Cultivating Personal Relationships to Achieve Happiness - 5 Unique Life Lessons to Ponder

By Helen Holmes on September 10, 2012

Of course we need money, but we need more of love, companionship, and understanding from the people around us, especially our family and friends. That’s what experts uncover. Studies show that people who enjoy close ties to family and friends are happier, healthier and are less vulnerable to stress. Cultivating personal relationship is one of the best things you can do to live a more fulfilling life.

We often follow the norms society has instilled on our minds on how we are going to strengthen our personal ties with our partners, children and friends. But there are life lessons that even though they depart from the norm, experts found to help.

1.       Accept people as they are.

Sometimes, we think of changing other people, because that’s what we think is better for them. But according to Paul Coleman, a psychologist and author of "We Need to Talk": Tough Conversations with Your Spouse”, trying to correct someone else’s flaw usually backfires. The other person may think that he or she is not good enough, which smothers affection and creates distance. Whether that person changes, acceptance is the basic respect that keeps relationships solid, said Coleman.

2.       Seek a mate who is more like you.

They say opposites attract. But in love, it isn’t always the case.  When choosing mates, experts think it’s better to choose the one who shares the same beliefs, personality, values and traits with you. The more similarities there are, the fewer conflicts there will be, suggests Glenn Wilson, a psychologist at Gresham College in London. In his study, he asked a number of couples to complete a questionnaire wherein their similarities or differences on different aspects were measured. He found that couples who have comparable answers were more likely to have higher satisfaction rates on their love life.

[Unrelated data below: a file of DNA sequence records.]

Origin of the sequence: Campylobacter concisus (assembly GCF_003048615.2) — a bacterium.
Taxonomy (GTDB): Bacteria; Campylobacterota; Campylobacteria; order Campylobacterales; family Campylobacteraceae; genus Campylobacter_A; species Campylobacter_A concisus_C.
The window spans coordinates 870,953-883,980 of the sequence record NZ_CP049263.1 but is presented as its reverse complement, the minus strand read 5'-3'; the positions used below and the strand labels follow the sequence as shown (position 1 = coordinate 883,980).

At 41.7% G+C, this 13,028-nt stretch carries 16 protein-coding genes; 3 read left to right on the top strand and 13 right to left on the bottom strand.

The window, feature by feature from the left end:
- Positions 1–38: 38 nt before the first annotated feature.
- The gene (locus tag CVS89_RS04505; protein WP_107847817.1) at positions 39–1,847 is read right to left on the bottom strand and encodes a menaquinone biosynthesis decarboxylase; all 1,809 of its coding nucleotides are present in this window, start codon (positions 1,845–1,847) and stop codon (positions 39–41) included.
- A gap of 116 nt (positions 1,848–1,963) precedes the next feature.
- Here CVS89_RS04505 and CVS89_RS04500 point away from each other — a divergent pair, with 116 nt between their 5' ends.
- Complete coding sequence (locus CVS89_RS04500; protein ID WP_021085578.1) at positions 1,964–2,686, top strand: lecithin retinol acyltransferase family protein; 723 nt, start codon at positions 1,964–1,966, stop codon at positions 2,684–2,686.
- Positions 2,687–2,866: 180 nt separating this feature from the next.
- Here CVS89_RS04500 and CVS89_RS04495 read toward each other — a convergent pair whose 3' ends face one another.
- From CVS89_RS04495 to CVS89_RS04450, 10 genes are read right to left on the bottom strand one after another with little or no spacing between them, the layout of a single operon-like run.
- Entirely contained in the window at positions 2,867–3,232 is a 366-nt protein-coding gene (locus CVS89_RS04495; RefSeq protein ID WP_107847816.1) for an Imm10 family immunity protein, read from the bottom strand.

3.       Give your child enough freedom.

Parents’ tendency to become overprotective of their child is understandable. No parent, in his reasonable mind, would want to see his child going astray. But experts suggest that it’s better to underparent than to overparent. Some parents, according to Hara Estroff Marano, author of “A Nation of Wimps: The High Cost of Invasive Parenting”, overestimate the influence they themselves instilled on their child’s development. Assuming that your kids need you all the time may hurt them in the long run. Michelle Givertz, a relationship expert who analysed hundreds of parent-child relationships found that overparenting leads to depression-prone, aimless kids or adults, with diminished self-efficacy. Letting your child become overly dependent on you doesn’t help them build self confidence – an essential aspect of life.

4.       Arguing makes relationship stronger.

Many couples hate it when they quarrel. But research shows that arguing is necessary for the success of a relationship. Howard Markman, co-author of Fighting for Your Marriage, and a psychologist at University of Denver suggests that it’s how couples cope with the arguments that determine their relationship satisfaction. Don’t worry if you experience a decline in sexual desires after a year or so. That’s normal, experts say. But deep love remains for years, even for a lifetime.

5.       Seek out friends. Maintain them.

Having friends doesn’t only make you happier. It lengthens your life too. Good friends have a significant role in influencing lifestyle changes. Psychologist Bert Uchino from the Utah University said that the higher quality and quantity your social network is, the longer your life becomes.


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